GERD or more commonly known as Acid Reflux can have many different causes. One simple cause would be the action of the lower esophageal sphincter. There is a ring of muscle that is around the end of the esophagus where it meets up with the stomach. This is called the LES (Lower Esophageal Sphincter).
When people eat or drink the LES then allows the food to pass into the stomach and that muscle ring closes off so the food does not come back up. The food coming back up is what is called reflux. Anyone that has acid reflux (GERD) may have some issues with LES. It may have a weak contraction, or it is just too relaxed giving you a very good chance of reflux. The longer the LES stays open or relaxed, the easier acid reflux can occur.
One more source of (GERD) is a hiatal rupture. Some people with indigestion have Hiatal hernias as well as some do not. Hiatal hernias are not a pre-requisite for heartburn, but a large number of individuals with heartburn DO have Hiatal ruptures. A hiatal hernia interrupts the location of the LES. The LES should be on a level with the diaphragm, but due to the hiatal hernia, the LES is pushed up and lies in the chest. This is a problem since the diaphragm is a big part of aiding the LES to prevent reflux. Now the pressure of both the LES and the diaphragm not functioning as a strong unit is a serious issue. The hiatal rupture contributes to the reflux because of the lowered pressure.
Is Acid Reflux and Heartburn the Same Thing?
While GERD (Gastroesophageal reflux disease) is commonly known as Acid Reflux, GERD is actually considered to be the more chronic and severe version of acid reflux. Heartburn on the other hand is just the symptom of acid reflux and GERD.
Heartburn can also be caused by a hiatal rupture because of the hernial sac or cavity. The area of the cavity is near the esophagus. Acid gets entrapped in the sac. Since the cavity is so close to the esophagus, when the LES relaxes, it is very easy to reflux.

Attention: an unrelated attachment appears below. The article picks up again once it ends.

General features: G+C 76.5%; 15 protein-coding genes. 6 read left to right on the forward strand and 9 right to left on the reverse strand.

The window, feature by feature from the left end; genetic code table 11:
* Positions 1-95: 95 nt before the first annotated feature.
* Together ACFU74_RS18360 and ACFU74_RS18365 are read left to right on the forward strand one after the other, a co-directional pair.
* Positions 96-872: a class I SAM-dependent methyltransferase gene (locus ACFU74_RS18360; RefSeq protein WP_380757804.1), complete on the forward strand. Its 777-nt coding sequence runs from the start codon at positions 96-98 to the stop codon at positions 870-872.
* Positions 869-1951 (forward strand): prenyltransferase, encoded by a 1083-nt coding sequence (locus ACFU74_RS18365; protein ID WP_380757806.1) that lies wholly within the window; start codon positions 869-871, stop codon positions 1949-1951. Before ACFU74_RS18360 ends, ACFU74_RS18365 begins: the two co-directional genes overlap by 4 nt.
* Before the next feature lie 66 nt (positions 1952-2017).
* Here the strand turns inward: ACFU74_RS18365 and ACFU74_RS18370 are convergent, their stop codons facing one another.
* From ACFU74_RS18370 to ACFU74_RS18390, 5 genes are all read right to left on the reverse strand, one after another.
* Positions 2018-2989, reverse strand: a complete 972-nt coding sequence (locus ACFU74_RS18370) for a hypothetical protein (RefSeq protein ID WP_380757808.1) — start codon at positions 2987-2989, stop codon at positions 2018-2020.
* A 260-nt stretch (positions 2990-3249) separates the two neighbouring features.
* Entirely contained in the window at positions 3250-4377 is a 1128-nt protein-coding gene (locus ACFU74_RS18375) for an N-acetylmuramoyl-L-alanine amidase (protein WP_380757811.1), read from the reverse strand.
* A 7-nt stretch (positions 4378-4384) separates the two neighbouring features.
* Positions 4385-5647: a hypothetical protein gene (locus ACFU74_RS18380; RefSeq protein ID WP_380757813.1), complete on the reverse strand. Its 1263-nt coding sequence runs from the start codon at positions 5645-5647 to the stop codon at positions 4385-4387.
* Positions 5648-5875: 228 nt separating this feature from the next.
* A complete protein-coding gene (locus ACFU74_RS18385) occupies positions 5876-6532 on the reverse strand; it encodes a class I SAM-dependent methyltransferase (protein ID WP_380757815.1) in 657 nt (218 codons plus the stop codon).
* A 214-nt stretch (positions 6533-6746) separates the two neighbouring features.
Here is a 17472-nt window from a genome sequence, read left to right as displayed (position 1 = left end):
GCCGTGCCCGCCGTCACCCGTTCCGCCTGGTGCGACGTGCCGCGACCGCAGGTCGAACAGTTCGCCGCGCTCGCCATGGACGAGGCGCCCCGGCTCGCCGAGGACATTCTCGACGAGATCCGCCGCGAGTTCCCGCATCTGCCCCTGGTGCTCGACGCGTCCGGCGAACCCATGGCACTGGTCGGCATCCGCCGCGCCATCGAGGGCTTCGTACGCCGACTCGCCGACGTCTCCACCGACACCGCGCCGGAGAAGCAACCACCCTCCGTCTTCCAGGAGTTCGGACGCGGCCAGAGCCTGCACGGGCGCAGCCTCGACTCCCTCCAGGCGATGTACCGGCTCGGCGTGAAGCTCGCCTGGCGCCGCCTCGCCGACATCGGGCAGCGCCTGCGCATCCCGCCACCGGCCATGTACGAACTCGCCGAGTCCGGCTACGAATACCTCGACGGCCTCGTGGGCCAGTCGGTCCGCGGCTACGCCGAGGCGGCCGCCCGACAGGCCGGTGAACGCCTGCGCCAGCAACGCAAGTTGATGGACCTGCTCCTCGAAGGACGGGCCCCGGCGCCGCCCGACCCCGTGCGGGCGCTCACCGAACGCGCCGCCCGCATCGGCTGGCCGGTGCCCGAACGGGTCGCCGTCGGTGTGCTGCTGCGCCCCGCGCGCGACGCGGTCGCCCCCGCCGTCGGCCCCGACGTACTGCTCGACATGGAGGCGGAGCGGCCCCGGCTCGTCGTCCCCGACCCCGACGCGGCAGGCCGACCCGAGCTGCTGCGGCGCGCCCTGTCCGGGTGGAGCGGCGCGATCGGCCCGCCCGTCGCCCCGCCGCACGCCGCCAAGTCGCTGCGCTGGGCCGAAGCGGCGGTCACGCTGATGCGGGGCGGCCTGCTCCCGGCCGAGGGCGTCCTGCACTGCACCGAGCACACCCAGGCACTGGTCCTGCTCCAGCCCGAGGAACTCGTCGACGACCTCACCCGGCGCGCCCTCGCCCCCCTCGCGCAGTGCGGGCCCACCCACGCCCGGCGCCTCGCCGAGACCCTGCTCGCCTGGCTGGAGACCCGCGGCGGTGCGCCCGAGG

The hiatal hernia can bring about heartburn in a third way. Generally, the esophagus attaches to the stomach at an angle creating a flap of tissue. The hiatal hernia brings about the flap ending up being deformed as well as consequently, it is useless to stop the acid reflux.
Indigestion is most typical after someone eats a meal. It is always much better to be vertical when eating so gravity can assist the acid to move right down into the belly. Big meals are also not recommended for individuals with heartburn.
There are various reasons people may have acid reflux. Discovering the cause may assist in your mission to soothe some of the pains of acid reflux.
What Foods or Drinks Cause Acid Reflux?
While this can vary from person to person, here are a few food items and can cause acid reflux in almost anyone.
- Coffee and Caffeinated Drinks
- Orange Juice
- Red Wine
- Black Pepper
- Citrus Fruits
- Raw Onions
- Spicy Foods
Fats and Oils can cause acid reflux but if they are used sparingly they can be ok.
- Salad Dressing
- Cream Sauces
- Sour Cream
What Foods or Drinks Can I Eat To Help Stop Acid Reflux?
While this is not a completely exhaustive list, these foods should help to stop you from having heartburn or acid reflux. Also avoiding any unhealthy or junk food will help immensely in cutting back and virtually eliminating acid reflux.
- Non-citrus Fruits
- Plain Oatmeal
- English Muffin
- Salad & Soup
- Grilled Chicken Breast
- Sauteed Mushrooms
- Cream Cheese
- Tortilla Wrap
- Baby Carrots
- Sweet Potato
- Tuna Salad On Pita
- Cottage Cheese
One final thought to keep in mind when picking out foods to eat is to look for high-fat foods and AVOID THEM. Fatty foods or fried foods can cause the LES (Lower Esophageal Sphincter) to relax. When this happens the acid from your stomach is allowed to move back up your esophagus, thus causing acid reflux and burning pain in your throat.